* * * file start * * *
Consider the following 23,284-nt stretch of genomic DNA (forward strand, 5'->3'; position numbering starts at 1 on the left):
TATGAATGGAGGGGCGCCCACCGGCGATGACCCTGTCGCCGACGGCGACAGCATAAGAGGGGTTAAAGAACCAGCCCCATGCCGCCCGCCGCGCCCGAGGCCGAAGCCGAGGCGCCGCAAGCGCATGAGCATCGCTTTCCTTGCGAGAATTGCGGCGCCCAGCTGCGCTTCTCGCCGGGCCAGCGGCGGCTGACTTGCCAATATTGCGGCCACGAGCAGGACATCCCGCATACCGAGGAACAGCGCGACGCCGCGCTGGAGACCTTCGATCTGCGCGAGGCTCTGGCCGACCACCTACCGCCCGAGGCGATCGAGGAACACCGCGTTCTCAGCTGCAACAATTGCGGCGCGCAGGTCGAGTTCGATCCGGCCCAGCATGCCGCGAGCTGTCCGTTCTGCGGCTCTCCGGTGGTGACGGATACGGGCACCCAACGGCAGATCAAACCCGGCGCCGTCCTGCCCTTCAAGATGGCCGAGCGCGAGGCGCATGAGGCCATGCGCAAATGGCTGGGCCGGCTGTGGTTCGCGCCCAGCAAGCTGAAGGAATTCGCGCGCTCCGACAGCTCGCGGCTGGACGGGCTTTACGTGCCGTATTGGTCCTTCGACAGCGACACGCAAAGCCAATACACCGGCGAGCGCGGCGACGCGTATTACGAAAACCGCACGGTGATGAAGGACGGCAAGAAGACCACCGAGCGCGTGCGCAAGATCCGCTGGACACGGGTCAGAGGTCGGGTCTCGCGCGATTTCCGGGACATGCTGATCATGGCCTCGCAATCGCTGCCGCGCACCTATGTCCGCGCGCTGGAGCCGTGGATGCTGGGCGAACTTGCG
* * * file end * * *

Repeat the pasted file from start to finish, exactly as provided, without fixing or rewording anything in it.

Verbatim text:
Consider the following 23,284-nt stretch of genomic DNA (forward strand, 5'->3'; position numbering starts at 1 on the left):
TATGAATGGAGGGGCGCCCACCGGCGATGACCCTGTCGCCGACGGCGACAGCATAAGAGGGGTTAAAGAACCAGCCCCATGCCGCCCGCCGCGCCCGAGGCCGAAGCCGAGGCGCCGCAAGCGCATGAGCATCGCTTTCCTTGCGAGAATTGCGGCGCCCAGCTGCGCTTCTCGCCGGGCCAGCGGCGGCTGACTTGCCAATATTGCGGCCACGAGCAGGACATCCCGCATACCGAGGAACAGCGCGACGCCGCGCTGGAGACCTTCGATCTGCGCGAGGCTCTGGCCGACCACCTACCGCCCGAGGCGATCGAGGAACACCGCGTTCTCAGCTGCAACAATTGCGGCGCGCAGGTCGAGTTCGATCCGGCCCAGCATGCCGCGAGCTGTCCGTTCTGCGGCTCTCCGGTGGTGACGGATACGGGCACCCAACGGCAGATCAAACCCGGCGCCGTCCTGCCCTTCAAGATGGCCGAGCGCGAGGCGCATGAGGCCATGCGCAAATGGCTGGGCCGGCTGTGGTTCGCGCCCAGCAAGCTGAAGGAATTCGCGCGCTCCGACAGCTCGCGGCTGGACGGGCTTTACGTGCCGTATTGGTCCTTCGACAGCGACACGCAAAGCCAATACACCGGCGAGCGCGGCGACGCGTATTACGAAAACCGCACGGTGATGAAGGACGGCAAGAAGACCACCGAGCGCGTGCGCAAGATCCGCTGGACACGGGTCAGAGGTCGGGTCTCGCGCGATTTCCGGGACATGCTGATCATGGCCTCGCAATCGCTGCCGCGCACCTATGTCCGCGCGCTGGAGCCGTGGATGCTGGGCGAACTTGCG